Walsh Jennings, a three-time Olympic champion with Misty May-Treanor before that bronze in Rio, and Branagh, who made the Beijing Games quarterfinals with Elaine Youngs, are entered in an FIVB World Tour event in Croatia the last week of June.

Walsh Jennings and Branagh are both 38 years old and briefly paired in 2010 when May-Treanor was uncertain about making a run for the London Olympics. When May-Treanor told Walsh Jennings she was all-in for London, Walsh Jennings split from Branagh.

Walsh Jennings and Branagh are hoping to play together through the World Tour Finals in late August, according to Volleyball Magazine.

That includes the world championships in Vienna, Austria, in late July and early August.

It’s not known if they will have the combined ranking points to earn an outright worlds spot. They could also receive a wild card for worlds. Entries will be announced next month.

Walsh Jennings, a mother of three, has said she hopes to play in the 2020 Olympics at age 41, when she will be older than any previous Olympic beach or indoor volleyball player, according to Olympic historians.

Branagh returned to competition this year after a one-year break to have her second child. She has played few international events since 2012 and last won internationally in 2010 (with Walsh Jennings).

Ross, an Olympic silver and bronze medalist and 2009 World champion, is now partnered with Lauren Fendrick, who played with Brooke Sweat in Rio. Ross, 34, said she will figure out her long-term partner plans for Tokyo 2020 after this season.

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Catching up with Ross Powers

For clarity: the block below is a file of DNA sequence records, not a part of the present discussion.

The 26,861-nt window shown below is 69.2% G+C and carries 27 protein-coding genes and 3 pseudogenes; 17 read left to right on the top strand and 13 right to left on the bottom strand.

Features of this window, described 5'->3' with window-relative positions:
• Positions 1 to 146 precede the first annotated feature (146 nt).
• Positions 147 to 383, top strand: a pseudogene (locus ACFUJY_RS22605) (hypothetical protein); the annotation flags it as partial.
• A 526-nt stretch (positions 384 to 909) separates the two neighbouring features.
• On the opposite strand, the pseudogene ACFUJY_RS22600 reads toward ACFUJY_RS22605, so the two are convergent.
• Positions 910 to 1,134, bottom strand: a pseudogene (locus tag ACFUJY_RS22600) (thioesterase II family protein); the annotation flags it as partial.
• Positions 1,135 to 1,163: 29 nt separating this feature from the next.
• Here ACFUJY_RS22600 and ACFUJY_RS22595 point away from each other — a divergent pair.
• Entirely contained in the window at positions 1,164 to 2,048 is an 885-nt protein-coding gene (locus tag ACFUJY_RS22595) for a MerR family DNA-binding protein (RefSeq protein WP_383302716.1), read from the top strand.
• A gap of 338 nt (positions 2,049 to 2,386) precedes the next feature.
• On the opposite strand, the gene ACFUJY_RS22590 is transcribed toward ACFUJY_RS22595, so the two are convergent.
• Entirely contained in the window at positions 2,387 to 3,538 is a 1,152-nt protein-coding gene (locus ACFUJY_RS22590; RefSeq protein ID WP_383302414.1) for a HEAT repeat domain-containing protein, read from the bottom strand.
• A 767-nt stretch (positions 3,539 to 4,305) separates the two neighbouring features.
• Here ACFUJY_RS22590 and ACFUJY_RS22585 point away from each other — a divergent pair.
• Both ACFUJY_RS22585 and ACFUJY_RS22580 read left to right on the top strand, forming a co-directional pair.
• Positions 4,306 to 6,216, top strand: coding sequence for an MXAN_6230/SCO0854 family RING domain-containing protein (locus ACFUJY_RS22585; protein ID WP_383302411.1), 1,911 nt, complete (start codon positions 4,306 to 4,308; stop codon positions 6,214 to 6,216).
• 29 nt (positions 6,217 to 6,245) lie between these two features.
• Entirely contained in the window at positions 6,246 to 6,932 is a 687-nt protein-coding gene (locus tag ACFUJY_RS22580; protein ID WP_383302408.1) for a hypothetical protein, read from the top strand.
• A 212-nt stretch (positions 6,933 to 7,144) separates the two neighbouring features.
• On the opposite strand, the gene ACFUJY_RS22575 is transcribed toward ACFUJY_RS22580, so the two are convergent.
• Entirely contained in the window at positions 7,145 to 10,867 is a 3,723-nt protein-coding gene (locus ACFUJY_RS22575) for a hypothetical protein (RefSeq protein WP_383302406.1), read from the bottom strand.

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Ross Powers, now 38 years old and 15 years removed from his Olympic snowboarding title, is still out with halfpipe riders on the snow five days per week.

The difference now is that Powers is coaching. He runs the snowboarding program at Stratton Mountain School in Vermont, where he graduated from in 1997.

Powers spoke with OlympicTalk before last season, reflecting on 20 years of snowboarding in the Olympics, Shaun White and how he likes coaching.

OlympicTalk: The PyeongChang Winter Games will mark 20 years since snowboarding’s debut in Nagano. What was it like competing in the first Olympic halfpipe?

Powers (who won bronze in Nagano at age 19): It seemed kind of like a regular World Cup. We were up in the mountains. At the time, it was a really good halfpipe, but we ended up competing in some bad weather, some rain. I didn’t realize until I left Japan and got home how big the Olympics were. But looking back, it was a special time. And I really learned from the ’98 Olympics, like if I get this chance again, I’m going to go there, I’m going to do it all. I’m going to go to Opening Ceremonies, Closing Ceremonies, watch as many events as I can and just make the most out of the Games.